Shelby Harris raves about Khan Academy. She’s not alone. Major news outlets have predicated the website will revolutionize education. And Bloomberg Businessweek called founder Sal Khan “the Messiah of math.”

But it has drawn criticism as well. A common one is that while Khan and his staff are math and computer experts, they don’t have any training in how to teach. Take President and COO Shantanu Sinha. He has four degrees from MIT, but none are in Education.

“It’s not just about the degree, it’s about the in the classroom experience,” Sinha says. “We started working with schools and classrooms for exactly that reason. Which is we knew we didn’t have all the answers. We had a tool set that we believed could be useful to teachers. And we wanted to work with teachers who could help guide and inform that and drive it.”

Teachers across the country have tried Khan Academy in their classrooms. The online nonprofit has worked with some schools, mostly in California where it’s based. But Sinha says they want to know how to become a big part of the public education landscape.

“We really don’t have a model for that,” he says. “We want to understand what it takes to think about this large scale of an effort.”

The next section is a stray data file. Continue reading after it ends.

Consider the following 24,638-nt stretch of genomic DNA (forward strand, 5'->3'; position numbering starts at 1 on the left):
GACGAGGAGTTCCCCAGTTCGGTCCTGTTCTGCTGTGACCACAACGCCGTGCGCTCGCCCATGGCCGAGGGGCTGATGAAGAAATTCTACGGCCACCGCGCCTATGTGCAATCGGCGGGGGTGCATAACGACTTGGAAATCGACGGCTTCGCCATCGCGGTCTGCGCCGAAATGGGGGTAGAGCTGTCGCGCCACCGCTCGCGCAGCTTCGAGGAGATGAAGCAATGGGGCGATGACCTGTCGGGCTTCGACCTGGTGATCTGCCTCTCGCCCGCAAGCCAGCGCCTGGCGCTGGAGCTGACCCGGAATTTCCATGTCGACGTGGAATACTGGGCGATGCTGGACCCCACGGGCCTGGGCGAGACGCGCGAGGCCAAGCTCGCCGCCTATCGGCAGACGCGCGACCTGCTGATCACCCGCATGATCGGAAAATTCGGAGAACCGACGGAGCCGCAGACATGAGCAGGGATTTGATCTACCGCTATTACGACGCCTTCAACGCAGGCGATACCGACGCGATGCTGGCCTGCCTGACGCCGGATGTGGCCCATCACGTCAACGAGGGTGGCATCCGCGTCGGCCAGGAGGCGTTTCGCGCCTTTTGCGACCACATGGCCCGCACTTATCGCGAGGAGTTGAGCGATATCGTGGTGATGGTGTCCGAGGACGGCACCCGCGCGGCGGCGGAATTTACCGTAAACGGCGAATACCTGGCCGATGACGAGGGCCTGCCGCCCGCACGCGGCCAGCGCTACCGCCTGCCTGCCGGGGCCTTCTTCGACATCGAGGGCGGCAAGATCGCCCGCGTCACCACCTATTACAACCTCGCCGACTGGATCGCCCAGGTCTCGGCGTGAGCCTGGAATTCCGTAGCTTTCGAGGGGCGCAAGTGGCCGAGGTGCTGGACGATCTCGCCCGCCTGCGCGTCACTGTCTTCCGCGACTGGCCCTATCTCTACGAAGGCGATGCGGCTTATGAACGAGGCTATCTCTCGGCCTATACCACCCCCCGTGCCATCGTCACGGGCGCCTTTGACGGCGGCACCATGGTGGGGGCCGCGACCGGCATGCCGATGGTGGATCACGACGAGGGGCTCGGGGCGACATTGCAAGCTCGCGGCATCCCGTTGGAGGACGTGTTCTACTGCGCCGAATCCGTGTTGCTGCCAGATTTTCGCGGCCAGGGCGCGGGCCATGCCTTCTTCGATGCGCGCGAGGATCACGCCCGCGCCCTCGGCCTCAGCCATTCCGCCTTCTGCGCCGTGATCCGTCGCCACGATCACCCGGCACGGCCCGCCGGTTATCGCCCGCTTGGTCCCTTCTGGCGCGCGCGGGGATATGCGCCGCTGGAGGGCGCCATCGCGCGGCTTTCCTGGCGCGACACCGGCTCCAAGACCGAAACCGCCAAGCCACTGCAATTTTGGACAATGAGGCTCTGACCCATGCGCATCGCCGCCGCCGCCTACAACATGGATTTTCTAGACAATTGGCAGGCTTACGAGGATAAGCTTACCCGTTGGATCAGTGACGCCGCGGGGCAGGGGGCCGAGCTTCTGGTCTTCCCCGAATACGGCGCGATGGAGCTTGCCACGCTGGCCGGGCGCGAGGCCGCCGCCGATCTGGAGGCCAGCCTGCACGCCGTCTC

Credit Khan Academy in Idaho
Forty-eight Idaho schools are participating in Khan Academy classes. Click the map to enlarge.

That’s where the Idaho pilot project comes in. The Academy and the Albertson Foundation already had a relationship. Albertson had brought Sal Khan to Boise to speak, and sponsored workshops to train teachers on the website. An Albertson spokesman says Khan liked how he and his site were received in Idaho and thought it would be a good place to experiment.

Eric Kellerer agrees it will be an experiment for Khan and for Idaho. Kellerer heads the Center for Innovation in Teaching and Learning at Northwest Nazarene University and is overseeing the pilot project.

“We’re going to pre-test, mid-test and post-test the students so that we can really verify if Khan Academy is really showing student achievement gains across the state,” Kellerer says.

He says he’ll also try to measure student engagement, attendance, and discipline. But Kellerer is already looking beyond this year’s pilot. He can envision Khan Academy being used in every Idaho school.

“It’s scalable because it’s free,” he says. “And it’s really at this point just about making sure we know how to implement it and what implementations work.”

While it is free to access the Khan Academy website, the nonprofit is funded by some big-name donors like Bill Gates, it takes computers and internet access to operate. Shelby Harris says she couldn’t do what she does with Khan without a computer for each student.

Last year Idaho voters rejected a plan  to provide a laptop for every high school student and more recently a contract to increase mobile internet access in schools has come under fire. The Albertson Foundation hasn’t committed to funding more Khan grants. After this year, a spokesman says, the foundation will step back and review what worked and what didn’t.